The same situation may call for different checks based on how I know my players will approach it. One may just take plow through while another may dodge gracefully. Someone may not have the strength to jump a chasm but I've described roots hanging down from the ceiling so they want to jump and swing across using an acrobatics check.

Last, but not least, I simply don't tell them a target number. I just describe the scene and let them know if there's a risk of failure and why.
Yup on the not one true way bandwagon, i treat characters as befits their statistics... which often means they would have an idea whether a task is say in the range of 95% fail likely or 95% success likely... so i actually do not do blind checks.

They may not know factors which would alter the DC, but i at least give them the benefit of the doubt based on the factors they know.

I am no athelete but if someone were to drop a plastic bag of socks to me from the second floor i would have a good idea whether or not i was likely to catch it... and if it were a plastic bag of heavy bricks i would know differently... nothing blind except the final outcome.

For a proficient character looking at a task... nothing blind except those things they dont know.

It just always seemed to me the games play out better when the assumption of competence comes from the character and players are able to make informed choices, rather than blind ones, in the longer scheme of things across many different types of games. its much more dramatic when they know their chances and take the risk as opposed to just blindsiding them with "maybe, maybe not" odds making.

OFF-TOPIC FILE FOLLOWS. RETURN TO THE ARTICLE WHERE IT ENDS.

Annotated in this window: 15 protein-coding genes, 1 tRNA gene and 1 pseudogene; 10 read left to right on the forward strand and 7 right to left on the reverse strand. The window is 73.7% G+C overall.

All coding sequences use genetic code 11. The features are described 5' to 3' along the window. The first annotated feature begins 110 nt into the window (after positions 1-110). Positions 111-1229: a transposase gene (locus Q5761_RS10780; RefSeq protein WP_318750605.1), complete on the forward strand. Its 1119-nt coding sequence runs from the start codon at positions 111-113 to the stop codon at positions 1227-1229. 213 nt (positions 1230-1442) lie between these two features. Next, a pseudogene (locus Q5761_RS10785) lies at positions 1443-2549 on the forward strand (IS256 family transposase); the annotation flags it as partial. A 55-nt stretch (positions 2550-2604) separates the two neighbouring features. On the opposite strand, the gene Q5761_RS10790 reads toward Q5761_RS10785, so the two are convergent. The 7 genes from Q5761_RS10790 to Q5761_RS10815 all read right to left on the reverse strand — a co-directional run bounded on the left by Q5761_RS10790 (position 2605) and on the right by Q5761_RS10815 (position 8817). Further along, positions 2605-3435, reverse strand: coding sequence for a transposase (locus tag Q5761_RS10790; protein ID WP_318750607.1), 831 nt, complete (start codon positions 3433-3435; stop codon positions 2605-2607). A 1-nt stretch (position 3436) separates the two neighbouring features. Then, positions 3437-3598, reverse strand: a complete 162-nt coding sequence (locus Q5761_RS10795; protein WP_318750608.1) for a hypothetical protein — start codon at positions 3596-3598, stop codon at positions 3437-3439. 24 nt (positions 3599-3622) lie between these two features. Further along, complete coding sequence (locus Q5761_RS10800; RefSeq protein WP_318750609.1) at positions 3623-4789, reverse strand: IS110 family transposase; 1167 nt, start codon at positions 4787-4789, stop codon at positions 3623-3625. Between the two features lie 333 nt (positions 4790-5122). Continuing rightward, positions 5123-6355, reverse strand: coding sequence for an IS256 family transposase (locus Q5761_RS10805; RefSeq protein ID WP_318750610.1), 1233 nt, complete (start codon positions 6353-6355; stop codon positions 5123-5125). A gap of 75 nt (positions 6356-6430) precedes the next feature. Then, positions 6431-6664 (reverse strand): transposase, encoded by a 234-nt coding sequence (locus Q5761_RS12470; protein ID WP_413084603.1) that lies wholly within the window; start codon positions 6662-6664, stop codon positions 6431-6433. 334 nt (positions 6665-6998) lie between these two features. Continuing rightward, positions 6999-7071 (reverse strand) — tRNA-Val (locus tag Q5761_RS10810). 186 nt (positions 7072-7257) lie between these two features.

Reynard

Legend
It just always seemed to me the games play out better when the assumption of competence comes from the character and players are able to make informed choices,
Doesn't that require consistency and transparency, as afforded by a set of specific DCs for actions?
 

I guess I was just taken aback because it had never come up before, at least in a way that had us searching for a rule. Usually I design my own adventures and run improvisationally (which, to be clear, means I really like 5e for that) but since last night I decided to quickly grab a module I was surprised to be presented with a very specific sort of challenge with specific rules to run it. Now, it was one of the Lair Assaults, which I believe were 4e modules, so it may be partly an issue of conversion and different assumptions. The same sort of challenge written natively for 5e might have presented the difficulty in a different way.
I like having those per skill charts. Even if I decide to ignore them, because they serve as mental benchmarks. I can compare what kind of jump the designers consider "difficult" to my own perspective and make a fast, reasonable ruling. If i don't have anything to go on, i feel a little less certain. I am not a huge fan of story-based DCs (assigning difficulty based on how i want the scene to feel or whatever) because it cuts into player agency, IMO. Slightly less fuzzy benchmarks help them make meaningful decisions (and enjoy the consequences of success or failure). Obviously, YMMV and I get the desire to eliminate those pages and pages of charts.